This blog is supported by its readers rather than corporate ads.  If you get value out of the blog, can afford it, and want to support my work and activism, please consider a paid subscription or a one-time contribution.  The regular e-mail subscription (available at the top right hand side of this page) is still completely free.   Thanks for reading! ~Ragen

Published in: on March 26, 2012 at 6:10 am  Comments (34)  

As Long as We’re Healthy

I see a lot of people say some version of “I think it’s fine for people to be any size as long as they’re healthy”.  I think they usually think that they are being supportive, and are well intentioned (which we’ll deal with in a moment). First I want to explain why I find this to be faulty for a number of reasons:

First, the idea that other people should dictate to us what health means, how highly we should prioritize it, and what path we should choose to get there is deeply problematic in no small part because it quickly becomes a slippery slope.  I find that, for example, omnivores who want to police my health choices are typically much less excited to have their health choices questions by someone who believes that a vegan diet is the best for health.

Second, whether intended or not, this often has the feel of someone who sees themselves as superior and thereby empowered to dole out approval of my size and health plan.  I don’t recognize anyone else’s authority over my body and health – I have trusted advisors but I am the ultimate boss of my underpants.

Third, it makes it sound like they believe that I can be fat if I’m healthy (by whatever definition of healthy they are using) but if I start to have health problems then it’s time to get thin.  That is a trifecta of putting the ass in assumption, including:   1. fat is causing the problem 2.  becoming thin would solve the problem  3.  becoming thin is possible (It’s the third one that’s the real doozie – since there’s no proof that most fat people can maintain long-term weight loss, it doesn’t matter what becoming thin might do because we don’t know how to get it done).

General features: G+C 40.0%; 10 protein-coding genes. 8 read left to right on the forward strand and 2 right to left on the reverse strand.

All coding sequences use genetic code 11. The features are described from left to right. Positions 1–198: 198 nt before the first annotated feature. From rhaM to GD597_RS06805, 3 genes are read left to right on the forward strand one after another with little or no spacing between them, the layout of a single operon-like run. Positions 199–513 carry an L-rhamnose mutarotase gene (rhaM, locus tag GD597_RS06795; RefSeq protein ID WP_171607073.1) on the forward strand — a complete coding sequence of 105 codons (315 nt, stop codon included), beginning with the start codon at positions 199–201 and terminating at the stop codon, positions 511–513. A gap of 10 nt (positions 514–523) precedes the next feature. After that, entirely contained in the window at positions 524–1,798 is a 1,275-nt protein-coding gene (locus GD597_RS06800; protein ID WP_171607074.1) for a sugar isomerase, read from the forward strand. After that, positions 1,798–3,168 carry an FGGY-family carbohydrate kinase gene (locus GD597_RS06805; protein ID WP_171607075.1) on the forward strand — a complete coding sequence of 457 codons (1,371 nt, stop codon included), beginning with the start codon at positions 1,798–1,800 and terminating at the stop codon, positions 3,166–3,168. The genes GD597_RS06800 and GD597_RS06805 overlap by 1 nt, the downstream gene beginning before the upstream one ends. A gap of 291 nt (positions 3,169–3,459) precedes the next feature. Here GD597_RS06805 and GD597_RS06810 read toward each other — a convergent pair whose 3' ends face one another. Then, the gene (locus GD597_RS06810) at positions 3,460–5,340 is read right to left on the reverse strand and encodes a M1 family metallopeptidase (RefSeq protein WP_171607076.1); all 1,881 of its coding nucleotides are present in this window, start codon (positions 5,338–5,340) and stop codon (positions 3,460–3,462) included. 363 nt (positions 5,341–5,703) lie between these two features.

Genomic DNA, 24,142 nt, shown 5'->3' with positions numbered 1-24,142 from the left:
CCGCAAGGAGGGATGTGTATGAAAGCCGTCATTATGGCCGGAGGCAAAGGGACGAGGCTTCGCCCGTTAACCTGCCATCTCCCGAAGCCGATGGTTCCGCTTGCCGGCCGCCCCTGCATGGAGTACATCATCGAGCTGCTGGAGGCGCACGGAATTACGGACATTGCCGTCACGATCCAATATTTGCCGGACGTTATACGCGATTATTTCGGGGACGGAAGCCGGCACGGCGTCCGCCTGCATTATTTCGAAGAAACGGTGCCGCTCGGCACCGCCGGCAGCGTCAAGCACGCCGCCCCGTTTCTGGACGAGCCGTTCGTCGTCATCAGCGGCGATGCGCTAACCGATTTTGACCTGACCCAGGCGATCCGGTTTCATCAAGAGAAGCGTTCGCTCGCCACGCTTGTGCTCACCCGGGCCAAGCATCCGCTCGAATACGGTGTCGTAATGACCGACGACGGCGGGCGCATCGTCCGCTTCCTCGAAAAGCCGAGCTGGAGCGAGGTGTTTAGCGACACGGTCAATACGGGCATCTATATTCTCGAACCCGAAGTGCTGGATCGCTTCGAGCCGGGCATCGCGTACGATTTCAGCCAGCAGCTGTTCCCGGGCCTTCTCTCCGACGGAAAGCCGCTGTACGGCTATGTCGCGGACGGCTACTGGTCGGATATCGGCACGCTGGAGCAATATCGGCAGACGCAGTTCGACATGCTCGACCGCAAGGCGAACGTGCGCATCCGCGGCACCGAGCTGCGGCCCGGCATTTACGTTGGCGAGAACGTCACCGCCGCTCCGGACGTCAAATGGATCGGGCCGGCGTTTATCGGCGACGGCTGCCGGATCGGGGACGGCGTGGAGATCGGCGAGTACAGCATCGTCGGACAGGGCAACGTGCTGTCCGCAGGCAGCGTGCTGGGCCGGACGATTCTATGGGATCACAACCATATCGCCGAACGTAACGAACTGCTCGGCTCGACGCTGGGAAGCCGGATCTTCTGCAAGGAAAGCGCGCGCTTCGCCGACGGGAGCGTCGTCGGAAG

So what do we do about this?  You all know that I don’t like to criticize without giving some suggestions so here are some options that I’ve personally used, just in case  it helps you.  As always it’s up to you and your mileage may vary:

This can be an opportunity to educate about Health at Every Size – “I’m not sure what path to health that person has chosen, but from my research, I see this differently.  I practice Health at Every Size which acknowledges that  health and weight are two separate things.  There are healthy and unhealthy people of every shape and size.  Since there’s not a single study that shows that weight loss works, regardless of my health I would still choose health interventions for health problems – rather than trying to change the size of my body.” or something like that.

If you’re not up to having a doing the whole education piece, maybe point out an option where people don’t make judgments about other people:  “I think that judging people based on their  size or their health is really pretty inappropriate.”

You can choose to disengage with an explanation “Actually, I’m not really comfortable with conversations that include body policing or healthism.  I’m happy to change the subject or to call it a night”

Or you can just go with short and sweet “You know, I don’t think someone else’s health or size is up for my approval or, really, any of my business”.

Of course you are not obligated to open a dialog at all and despite your best efforts people may not choose to question their actions, but I believe that we can’t be responsible for other people’s reactions, all we can ever do is point out the issue and offer compassion, support, and education in whatever combination we believe is right.

This blog is supported by its readers rather than corporate ads.  If you get value out of the blog, can afford it, and want to support my work and activism, please consider a paid subscription or a one-time contribution.  The regular e-mail subscription (available at the top right hand side of this page) is still completely free.   Thanks for reading! ~Ragen


Published in: on March 24, 2012 at 8:36 am  Comments (12)  

Obesity is Not a Stunt Double

This post is not about my desire to do work as a plus-size stunt person when I move to LA (although I do and I am so if you need that kind of thing…call me :)